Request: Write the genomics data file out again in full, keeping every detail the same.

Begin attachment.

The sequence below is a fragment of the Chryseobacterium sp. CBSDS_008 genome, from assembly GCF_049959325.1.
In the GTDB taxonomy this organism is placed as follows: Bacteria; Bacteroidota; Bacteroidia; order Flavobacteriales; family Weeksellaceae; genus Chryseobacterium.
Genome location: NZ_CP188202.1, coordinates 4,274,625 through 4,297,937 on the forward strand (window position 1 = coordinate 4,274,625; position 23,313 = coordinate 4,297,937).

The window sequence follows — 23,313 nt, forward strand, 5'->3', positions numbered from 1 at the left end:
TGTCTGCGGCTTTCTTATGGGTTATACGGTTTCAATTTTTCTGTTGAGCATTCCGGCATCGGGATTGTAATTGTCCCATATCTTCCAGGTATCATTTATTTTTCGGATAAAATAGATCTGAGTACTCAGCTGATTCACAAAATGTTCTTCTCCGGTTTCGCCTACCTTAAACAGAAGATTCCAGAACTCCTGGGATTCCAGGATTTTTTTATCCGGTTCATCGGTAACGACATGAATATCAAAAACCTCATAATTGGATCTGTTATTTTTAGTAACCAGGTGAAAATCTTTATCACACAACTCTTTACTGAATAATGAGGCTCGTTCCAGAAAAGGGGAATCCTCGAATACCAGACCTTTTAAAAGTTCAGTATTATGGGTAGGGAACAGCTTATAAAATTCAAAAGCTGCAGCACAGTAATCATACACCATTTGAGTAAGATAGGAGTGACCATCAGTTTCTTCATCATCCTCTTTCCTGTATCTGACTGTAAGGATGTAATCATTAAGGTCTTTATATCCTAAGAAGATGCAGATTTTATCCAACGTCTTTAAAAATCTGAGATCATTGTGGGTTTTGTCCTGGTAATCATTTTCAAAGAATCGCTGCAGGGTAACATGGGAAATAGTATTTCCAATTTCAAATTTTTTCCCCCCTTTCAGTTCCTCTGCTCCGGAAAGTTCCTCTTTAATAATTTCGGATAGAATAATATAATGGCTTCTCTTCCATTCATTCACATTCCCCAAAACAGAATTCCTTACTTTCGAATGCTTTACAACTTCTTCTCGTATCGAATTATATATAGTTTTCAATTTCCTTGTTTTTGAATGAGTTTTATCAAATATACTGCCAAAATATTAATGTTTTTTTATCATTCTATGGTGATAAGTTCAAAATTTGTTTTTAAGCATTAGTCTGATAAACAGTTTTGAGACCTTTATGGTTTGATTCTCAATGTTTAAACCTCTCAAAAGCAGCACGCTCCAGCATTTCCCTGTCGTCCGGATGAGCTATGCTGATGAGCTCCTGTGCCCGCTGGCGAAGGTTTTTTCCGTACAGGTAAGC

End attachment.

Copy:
The sequence below is a fragment of the Chryseobacterium sp. CBSDS_008 genome, from assembly GCF_049959325.1.
In the GTDB taxonomy this organism is placed as follows: Bacteria; Bacteroidota; Bacteroidia; order Flavobacteriales; family Weeksellaceae; genus Chryseobacterium.
Genome location: NZ_CP188202.1, coordinates 4,274,625 through 4,297,937 on the forward strand (window position 1 = coordinate 4,274,625; position 23,313 = coordinate 4,297,937).

The window sequence follows — 23,313 nt, forward strand, 5'->3', positions numbered from 1 at the left end:
TGTCTGCGGCTTTCTTATGGGTTATACGGTTTCAATTTTTCTGTTGAGCATTCCGGCATCGGGATTGTAATTGTCCCATATCTTCCAGGTATCATTTATTTTTCGGATAAAATAGATCTGAGTACTCAGCTGATTCACAAAATGTTCTTCTCCGGTTTCGCCTACCTTAAACAGAAGATTCCAGAACTCCTGGGATTCCAGGATTTTTTTATCCGGTTCATCGGTAACGACATGAATATCAAAAACCTCATAATTGGATCTGTTATTTTTAGTAACCAGGTGAAAATCTTTATCACACAACTCTTTACTGAATAATGAGGCTCGTTCCAGAAAAGGGGAATCCTCGAATACCAGACCTTTTAAAAGTTCAGTATTATGGGTAGGGAACAGCTTATAAAATTCAAAAGCTGCAGCACAGTAATCATACACCATTTGAGTAAGATAGGAGTGACCATCAGTTTCTTCATCATCCTCTTTCCTGTATCTGACTGTAAGGATGTAATCATTAAGGTCTTTATATCCTAAGAAGATGCAGATTTTATCCAACGTCTTTAAAAATCTGAGATCATTGTGGGTTTTGTCCTGGTAATCATTTTCAAAGAATCGCTGCAGGGTAACATGGGAAATAGTATTTCCAATTTCAAATTTTTTCCCCCCTTTCAGTTCCTCTGCTCCGGAAAGTTCCTCTTTAATAATTTCGGATAGAATAATATAATGGCTTCTCTTCCATTCATTCACATTCCCCAAAACAGAATTCCTTACTTTCGAATGCTTTACAACTTCTTCTCGTATCGAATTATATATAGTTTTCAATTTCCTTGTTTTTGAATGAGTTTTATCAAATATACTGCCAAAATATTAATGTTTTTTTATCATTCTATGGTGATAAGTTCAAAATTTGTTTTTAAGCATTAGTCTGATAAACAGTTTTGAGACCTTTATGGTTTGATTCTCAATGTTTAAACCTCTCAAAAGCAGCACGCTCCAGCATTTCCCTGTCGTCCGGATGAGCTATGCTGATGAGCTCCTGTGCCCGCTGGCGAAGGTTTTTTCCGTACAGGTAAGC